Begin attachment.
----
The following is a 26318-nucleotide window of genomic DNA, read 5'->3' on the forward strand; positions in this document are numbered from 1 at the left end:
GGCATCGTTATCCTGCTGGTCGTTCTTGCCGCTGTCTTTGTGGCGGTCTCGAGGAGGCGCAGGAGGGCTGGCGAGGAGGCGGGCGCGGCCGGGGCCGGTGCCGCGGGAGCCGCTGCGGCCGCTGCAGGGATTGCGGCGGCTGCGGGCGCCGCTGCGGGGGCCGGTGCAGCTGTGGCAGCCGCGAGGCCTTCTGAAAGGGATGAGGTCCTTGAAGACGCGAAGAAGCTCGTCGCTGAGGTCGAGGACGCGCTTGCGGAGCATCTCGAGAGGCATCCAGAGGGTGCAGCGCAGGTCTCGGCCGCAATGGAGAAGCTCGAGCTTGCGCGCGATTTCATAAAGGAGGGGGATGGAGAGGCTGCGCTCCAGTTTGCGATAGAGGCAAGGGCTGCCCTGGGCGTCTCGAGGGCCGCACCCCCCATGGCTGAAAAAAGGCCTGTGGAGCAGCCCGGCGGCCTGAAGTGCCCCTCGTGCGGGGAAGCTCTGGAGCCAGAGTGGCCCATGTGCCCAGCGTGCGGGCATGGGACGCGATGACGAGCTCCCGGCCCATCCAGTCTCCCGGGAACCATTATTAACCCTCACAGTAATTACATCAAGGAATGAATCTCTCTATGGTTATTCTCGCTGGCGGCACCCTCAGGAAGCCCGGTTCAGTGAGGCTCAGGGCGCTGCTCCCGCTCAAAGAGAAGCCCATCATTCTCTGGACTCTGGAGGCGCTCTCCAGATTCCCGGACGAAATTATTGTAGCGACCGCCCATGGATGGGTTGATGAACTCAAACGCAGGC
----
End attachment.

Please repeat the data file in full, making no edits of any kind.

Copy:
The following is a 26318-nucleotide window of genomic DNA, read 5'->3' on the forward strand; positions in this document are numbered from 1 at the left end:
GGCATCGTTATCCTGCTGGTCGTTCTTGCCGCTGTCTTTGTGGCGGTCTCGAGGAGGCGCAGGAGGGCTGGCGAGGAGGCGGGCGCGGCCGGGGCCGGTGCCGCGGGAGCCGCTGCGGCCGCTGCAGGGATTGCGGCGGCTGCGGGCGCCGCTGCGGGGGCCGGTGCAGCTGTGGCAGCCGCGAGGCCTTCTGAAAGGGATGAGGTCCTTGAAGACGCGAAGAAGCTCGTCGCTGAGGTCGAGGACGCGCTTGCGGAGCATCTCGAGAGGCATCCAGAGGGTGCAGCGCAGGTCTCGGCCGCAATGGAGAAGCTCGAGCTTGCGCGCGATTTCATAAAGGAGGGGGATGGAGAGGCTGCGCTCCAGTTTGCGATAGAGGCAAGGGCTGCCCTGGGCGTCTCGAGGGCCGCACCCCCCATGGCTGAAAAAAGGCCTGTGGAGCAGCCCGGCGGCCTGAAGTGCCCCTCGTGCGGGGAAGCTCTGGAGCCAGAGTGGCCCATGTGCCCAGCGTGCGGGCATGGGACGCGATGACGAGCTCCCGGCCCATCCAGTCTCCCGGGAACCATTATTAACCCTCACAGTAATTACATCAAGGAATGAATCTCTCTATGGTTATTCTCGCTGGCGGCACCCTCAGGAAGCCCGGTTCAGTGAGGCTCAGGGCGCTGCTCCCGCTCAAAGAGAAGCCCATCATTCTCTGGACTCTGGAGGCGCTCTCCAGATTCCCGGACGAAATTATTGTAGCGACCGCCCATGGATGGGTTGATGAACTCAAACGCAGGC